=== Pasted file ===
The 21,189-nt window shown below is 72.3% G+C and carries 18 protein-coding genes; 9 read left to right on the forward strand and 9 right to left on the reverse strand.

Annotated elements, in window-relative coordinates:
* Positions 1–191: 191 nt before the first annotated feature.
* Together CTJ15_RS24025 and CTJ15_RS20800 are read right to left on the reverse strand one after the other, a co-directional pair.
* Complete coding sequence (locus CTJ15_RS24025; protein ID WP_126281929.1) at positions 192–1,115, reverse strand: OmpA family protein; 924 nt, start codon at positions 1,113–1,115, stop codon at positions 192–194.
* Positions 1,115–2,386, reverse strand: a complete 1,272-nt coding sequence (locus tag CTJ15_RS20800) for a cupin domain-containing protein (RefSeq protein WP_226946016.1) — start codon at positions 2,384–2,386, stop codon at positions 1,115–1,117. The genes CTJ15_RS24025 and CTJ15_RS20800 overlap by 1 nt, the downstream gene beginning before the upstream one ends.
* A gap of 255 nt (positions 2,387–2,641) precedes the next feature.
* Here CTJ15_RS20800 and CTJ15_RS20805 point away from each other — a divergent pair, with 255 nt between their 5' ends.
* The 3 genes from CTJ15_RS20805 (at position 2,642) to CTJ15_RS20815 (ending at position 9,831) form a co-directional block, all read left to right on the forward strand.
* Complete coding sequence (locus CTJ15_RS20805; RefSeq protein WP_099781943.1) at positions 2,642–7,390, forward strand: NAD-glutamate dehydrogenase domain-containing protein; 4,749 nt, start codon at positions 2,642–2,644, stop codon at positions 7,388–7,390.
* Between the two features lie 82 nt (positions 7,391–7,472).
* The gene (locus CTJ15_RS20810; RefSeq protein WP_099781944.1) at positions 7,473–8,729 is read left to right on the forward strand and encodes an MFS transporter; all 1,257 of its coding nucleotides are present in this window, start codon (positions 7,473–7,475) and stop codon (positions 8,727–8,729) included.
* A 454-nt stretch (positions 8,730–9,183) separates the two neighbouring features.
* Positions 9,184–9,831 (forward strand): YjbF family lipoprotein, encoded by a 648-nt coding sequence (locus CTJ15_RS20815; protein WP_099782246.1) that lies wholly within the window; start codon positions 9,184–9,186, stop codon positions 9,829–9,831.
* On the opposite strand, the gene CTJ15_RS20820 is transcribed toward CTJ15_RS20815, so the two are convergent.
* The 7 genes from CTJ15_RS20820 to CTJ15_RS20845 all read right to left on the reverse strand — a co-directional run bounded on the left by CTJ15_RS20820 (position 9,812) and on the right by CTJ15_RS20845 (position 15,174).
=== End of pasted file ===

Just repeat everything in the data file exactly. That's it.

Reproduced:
The 21,189-nt window shown below is 72.3% G+C and carries 18 protein-coding genes; 9 read left to right on the forward strand and 9 right to left on the reverse strand.

Annotated elements, in window-relative coordinates:
* Positions 1–191: 191 nt before the first annotated feature.
* Together CTJ15_RS24025 and CTJ15_RS20800 are read right to left on the reverse strand one after the other, a co-directional pair.
* Complete coding sequence (locus CTJ15_RS24025; protein ID WP_126281929.1) at positions 192–1,115, reverse strand: OmpA family protein; 924 nt, start codon at positions 1,113–1,115, stop codon at positions 192–194.
* Positions 1,115–2,386, reverse strand: a complete 1,272-nt coding sequence (locus tag CTJ15_RS20800) for a cupin domain-containing protein (RefSeq protein WP_226946016.1) — start codon at positions 2,384–2,386, stop codon at positions 1,115–1,117. The genes CTJ15_RS24025 and CTJ15_RS20800 overlap by 1 nt, the downstream gene beginning before the upstream one ends.
* A gap of 255 nt (positions 2,387–2,641) precedes the next feature.
* Here CTJ15_RS20800 and CTJ15_RS20805 point away from each other — a divergent pair, with 255 nt between their 5' ends.
* The 3 genes from CTJ15_RS20805 (at position 2,642) to CTJ15_RS20815 (ending at position 9,831) form a co-directional block, all read left to right on the forward strand.
* Complete coding sequence (locus CTJ15_RS20805; RefSeq protein WP_099781943.1) at positions 2,642–7,390, forward strand: NAD-glutamate dehydrogenase domain-containing protein; 4,749 nt, start codon at positions 2,642–2,644, stop codon at positions 7,388–7,390.
* Between the two features lie 82 nt (positions 7,391–7,472).
* The gene (locus CTJ15_RS20810; RefSeq protein WP_099781944.1) at positions 7,473–8,729 is read left to right on the forward strand and encodes an MFS transporter; all 1,257 of its coding nucleotides are present in this window, start codon (positions 7,473–7,475) and stop codon (positions 8,727–8,729) included.
* A 454-nt stretch (positions 8,730–9,183) separates the two neighbouring features.
* Positions 9,184–9,831 (forward strand): YjbF family lipoprotein, encoded by a 648-nt coding sequence (locus CTJ15_RS20815; protein WP_099782246.1) that lies wholly within the window; start codon positions 9,184–9,186, stop codon positions 9,829–9,831.
* On the opposite strand, the gene CTJ15_RS20820 is transcribed toward CTJ15_RS20815, so the two are convergent.
* The 7 genes from CTJ15_RS20820 to CTJ15_RS20845 all read right to left on the reverse strand — a co-directional run bounded on the left by CTJ15_RS20820 (position 9,812) and on the right by CTJ15_RS20845 (position 15,174).